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Is Persimmon the best bet among the high-yielders?

The Consumer Prices Index (CPI) rose by 9 per cent in the 12 months to April 2022, up from 7 per cent in the prior month. We will have to wait till 22 June for May’s rate to be announced, giving investors pause for thought on the wealth preservation front, with central banks' liquidity policies the prime determinant in equities markets right now.

There will be some investors whose portfolios have been designed to sail serenely though the ongoing market volatility, while others may have liquidated their growth stock positions in favour of low beta options. Beyond equities, mounting macro uncertainties are manifest in the expanding negative absolute returns on fixed income securities. Analysts at Schroders recently pointed out that this could signal that “the opportunity and yields available to investors are now more attractive than they have been at any point during the last 10 years, with the exception of the Fed hiking cycle of 2018”.

That’s encouraging in a sense. But it could be argued that it’s simply a ‘glass half-full’ scenario, partly based on the view that inflation may be peaking and that the hawkish path of central banks is already discounted into markets. The latter assumption seems reasonable enough, yet it’s hard to imagine that inflation may have peaked given the trajectory of energy and input prices, along with the tightness in labour markets. Indeed, it is probable that central banks will continue to turn the screw if unemployment remains low.

With absolute returns on fixed income in the doldrums and inflation on the loose, it’s likely that investors will be re-examining the income component of their portfolios. It’s interesting to note that a handful constituents within the FTSE 350 index come with dividend yields that are on par with the CPI increase, although any metric is meaningless in isolation and a company’s dividend yield is simply a function of the market. Tellingly, most of the stocks in question have seen their valuations march back in the year-to-date. Some even have dividend restrictions contained in their debt agreements, yet another hangover from the pandemic.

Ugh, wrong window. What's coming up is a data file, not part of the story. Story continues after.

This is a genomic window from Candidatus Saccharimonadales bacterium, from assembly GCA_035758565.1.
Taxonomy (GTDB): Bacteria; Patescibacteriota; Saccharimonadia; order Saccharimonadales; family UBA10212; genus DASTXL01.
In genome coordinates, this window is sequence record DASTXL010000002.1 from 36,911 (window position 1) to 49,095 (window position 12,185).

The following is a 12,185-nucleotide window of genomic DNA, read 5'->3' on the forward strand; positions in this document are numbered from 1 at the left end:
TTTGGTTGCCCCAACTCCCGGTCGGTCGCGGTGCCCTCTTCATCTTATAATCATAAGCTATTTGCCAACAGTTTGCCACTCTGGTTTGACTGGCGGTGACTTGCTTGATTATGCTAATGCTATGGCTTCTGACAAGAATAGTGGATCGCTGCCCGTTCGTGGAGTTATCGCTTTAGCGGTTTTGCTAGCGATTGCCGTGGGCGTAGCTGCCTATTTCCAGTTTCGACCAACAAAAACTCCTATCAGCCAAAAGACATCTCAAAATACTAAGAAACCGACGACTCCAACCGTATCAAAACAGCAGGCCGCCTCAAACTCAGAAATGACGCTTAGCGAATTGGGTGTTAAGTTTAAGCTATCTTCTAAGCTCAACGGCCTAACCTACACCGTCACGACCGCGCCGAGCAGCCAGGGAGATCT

A company such as Rio Tinto (RIO) is certainly worth examining given the growth in its distributions since 2017 and apparent willingness to return 'excess' profits via special dividends. Naturally, the miner’s ability to fund further increases is largely intertwined with global iron ore demand, hardly a positive dynamic with stagflation on the horizon. Another high-yielder like Imperial Brands (IMB) has attractions linked to demand inelasticity as household budgets tighten, but its ability to maintain, let alone increase, its distribution rates must be imperilled by its huge debt overhang in a rising interest rate environment.

One seemingly unfancied stock, Persimmon (PSN) – now trading at a 10 per cent discount to its 200-day moving average – might provide surer footing on the question of distributions even as the housebuilding industry is beset by challenges on multiple fronts.

Last year, the company was caught up in a leasehold scandal and was forced to refund unfair ground rents to leaseholders following an investigation by the Competition and Markets Authority.

In April, it became the second major housebuilder to announce that it had signed the proposed cladding pledge in response to the Grenfell fire inquiry. Persimmon has historically built low-rise housing for the most part, so it anticipates that its initial £75mn remedial provision will suffice.

Add in rising interest rate and construction costs, the gradual cessation of ‘right-to-buy’ schemes and some potentially unhelpful provisions within the government’s proposed Levelling Up and Regeneration Bill, and it’s not difficult to appreciate why sentiment towards the housebuilding sector is mixed at best.

Yet Persimmon closed out 2021 with a quick ratio of 1.6 and total debt equivalent to 0.4 times cash profits, or negative 0.8 on a net basis. Taken together, this points to strong optionality on discretionary payments. And the quality of the company’s earnings is reflected in a cash flow/total assets multiple of 4.9. Inflation is certainly a material issue, although strength in house prices is expected to offset 4.5-5.0 per cent build cost inflation for the year.

Things have changed slightly in the interim period. Persimmon held £446m of cash at 22 April, after returning £399m to shareholders and investing £314m in land assets. The current forward sales position stands at £2.8bn and volume growth for the full year is anticipated at 4-7 per cent on 2021 levels. In terms of valuations, the enterprise/cash profit multiple has stretched in recent years, although it doesn’t necessarily indicate that the stock is overvalued. Indeed, the shares are down by 28.7 per cent over the last year and trade at a 25 per cent discount to the FactSet consensus with a prospective dividend yield of 9.1 per cent.

Persimmon

 Dec '21Dec '20Dec '19Dec '18Dec '17
Total Cash     
Previous Balance Sheet Amt + Cash Inflows2,0071,5961,6031,7891,723
Cash Flow     
Free Cash Flow764747593639806
Net Operating Cash Flow785766620654824
Capital Expenditures-20.9-18.9-27.5-15.5-18
Interest Expense3.74.14.23.93.9
Mergers & Acquisitions0.90.80.70.50.3
Business Divestitures0.90.80.70.50.3
Purchase/Sale of Investments1.8nil0.9nilnil
Other Fundsnil-2.4-47.2-159.9-3
Cash Increase/Decrease770.3749.1551.1483.3807.2
Debt     
Debt Issuancenilnilnilnilnil
Interest Expense-3.7-4.1-4.2-3.9-3.9
Repayment of Debtnilnilnilnilnil
Cash Received (Paid) from Debt Activity-3.7-4.1-4.2-3.9-3.9
Dividends     
Common Dividends-750-351-748-732-417
Dividends Paid-750-351-748-732-417
Cash     
Net Change in Cash (FX Adjusted)19.6397.4-197-251.4389.7
Cash on Balance Sheet1,246.61,234.1843.91,048.11,302.7
Source: FactSet